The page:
Fred Roger (“Mr. Rogers”) calls Yo-Yo Ma one of the “great appreciators of our world. It seems that people always walk taller after they’ve had an encounter with him. The only thing that’s larger than his talent is his heart.” Mr. Rogers tells the story about a day he was privileged to sit in on one of Yo-Yo Ma’s master cello classes. “During that master class one young man was struggling with the tone of a certain cello passage. He played it over and over and Yo-Yo listened with obvious interest.
Finally, Yo-Yo said, “Nobody else can make the sound you make.”
That young man looked at Yo-Yo Ma and beamed.
What a gift those words were not only to that cellist, but to everyone who was there. Nobody else can make the sound you make.”
“Well, nobody else can live the life you live. And even though no human being is perfect, we always have the chance to bring what’s unique about us to live in a redeeming way.” Fred Rogers
With a few exceptions, I do my best to see those around me with Mr. Rogers’ lens: Inside of everyone a light shines. Inside of everyone, there is a sound that no one else can make.
Of course I’m quicker to see it in others than I am to see it (or believe it) in myself. I know you can relate. The light inside does dim from time to time. The sound is muted. Or that’s what I tell myself. And if I’m honest, I know how easy it is to live small or to be diminished or to feel broken; by shame or exhaustion or discouragement.
Which kind of misses Leonard Cohen’s observation, “There’s a crack in everything. That’s how the light gets in.”
And I would add, and that’s how the light spills out.
This week we remember (and embrace) Maya Angelou’s reminder, “Nothing can dim the light which shines from within.”
And speaking of believing in music and the light that shines, while here in Macon, GA, I visited Capricorn Sound Studios (studio where the Allman Brothers recorded) and had the permission to play a few notes on the piano where Otis Redding wrote “These Arms of Mine.” Let’s just say, the dancer inside comes to life…
Tonight, on a flight back home from Georgia, and going through my mind, Mary Oliver’s reminder (or is it an invitation and gracious permission?) “Sometimes I only need to stand where I am to be blessed.”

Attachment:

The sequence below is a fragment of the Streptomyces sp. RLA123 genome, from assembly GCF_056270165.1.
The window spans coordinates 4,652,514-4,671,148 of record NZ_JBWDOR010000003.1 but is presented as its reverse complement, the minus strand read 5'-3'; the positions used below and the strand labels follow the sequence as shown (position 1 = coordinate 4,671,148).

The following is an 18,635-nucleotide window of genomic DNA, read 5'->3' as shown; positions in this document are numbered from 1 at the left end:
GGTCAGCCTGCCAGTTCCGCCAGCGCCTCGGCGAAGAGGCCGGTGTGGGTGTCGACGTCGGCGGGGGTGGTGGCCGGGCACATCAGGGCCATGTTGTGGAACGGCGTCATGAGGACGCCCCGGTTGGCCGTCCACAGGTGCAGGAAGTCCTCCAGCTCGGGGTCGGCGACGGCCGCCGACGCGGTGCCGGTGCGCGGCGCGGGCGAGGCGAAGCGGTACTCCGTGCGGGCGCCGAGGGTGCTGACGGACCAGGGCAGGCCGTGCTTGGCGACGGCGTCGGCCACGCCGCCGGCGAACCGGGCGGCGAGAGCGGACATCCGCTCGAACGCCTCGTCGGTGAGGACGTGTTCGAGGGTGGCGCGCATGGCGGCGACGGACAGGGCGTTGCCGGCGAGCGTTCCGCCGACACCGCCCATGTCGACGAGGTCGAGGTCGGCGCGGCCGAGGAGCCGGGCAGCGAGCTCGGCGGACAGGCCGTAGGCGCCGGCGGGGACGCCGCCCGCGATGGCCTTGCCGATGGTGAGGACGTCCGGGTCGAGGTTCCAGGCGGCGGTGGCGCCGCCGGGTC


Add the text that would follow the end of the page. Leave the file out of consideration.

I spent the week with the good people at Townsend School of Music (at Mercer University). Grateful that I could tell the students (and faculty), “I’m glad you are bringing music to our world.”
Because here’s the deal: With music, light shines and spills. And it does our heart good. Or in the words of August Rush, “Sometimes the world tries to knock it out of you. But I believe in music.”
(And with new friends helping us discover Macon, we were introduced to some southern food that definitely makes the heart and soul sing.)
Last night, a concert with the King’s Singers (a group formed in 1965 by a few of the choral scholars of the Choir of King’s College, Cambridge). Their first concert officially took place on May 1, 1968.
I think last night’s group is the fifth or sixth grouping of singers.
This I know… “Music,” the trailblazing composer Julia Perry wrote, “has a unifying effect on the peoples of the world, because they all understand and love it… And when they find themselves enjoying and loving the same music, they find themselves loving one another.”
Here’s a bit of trivia that made the concert doubly enjoyable. In 1973-4, I was in University in London, England. And during my time there, attended a concert by the King’s Singers. We’ll call this a 50-year anniversary concert.
Prayer for our week…
Let us pray:
Jesus, we ask for the grace to find you in the Land of Unlikeness.
Free us from the “tyranny of personal preference,” especially when love or duty calls us to greater selflessness and freedom.
May we welcome people into the sphere of our lives
who are unlike us in significant ways.
May we face adversity and hardships with your courage and trust in God.
May we do the never-ending work of securing justice for all.
During this time of unlikeness, may we be open to personal growth, change, and the broadening of our perspective on life.
We ask for these graces through the power of your Boundless, Persistent, and Daring Holy Spirit.
Melannie Svoboda SND
Photo… “Terry, The gifts in the ordinary. Magnolia and bee. (Florida)” Suchin Rai…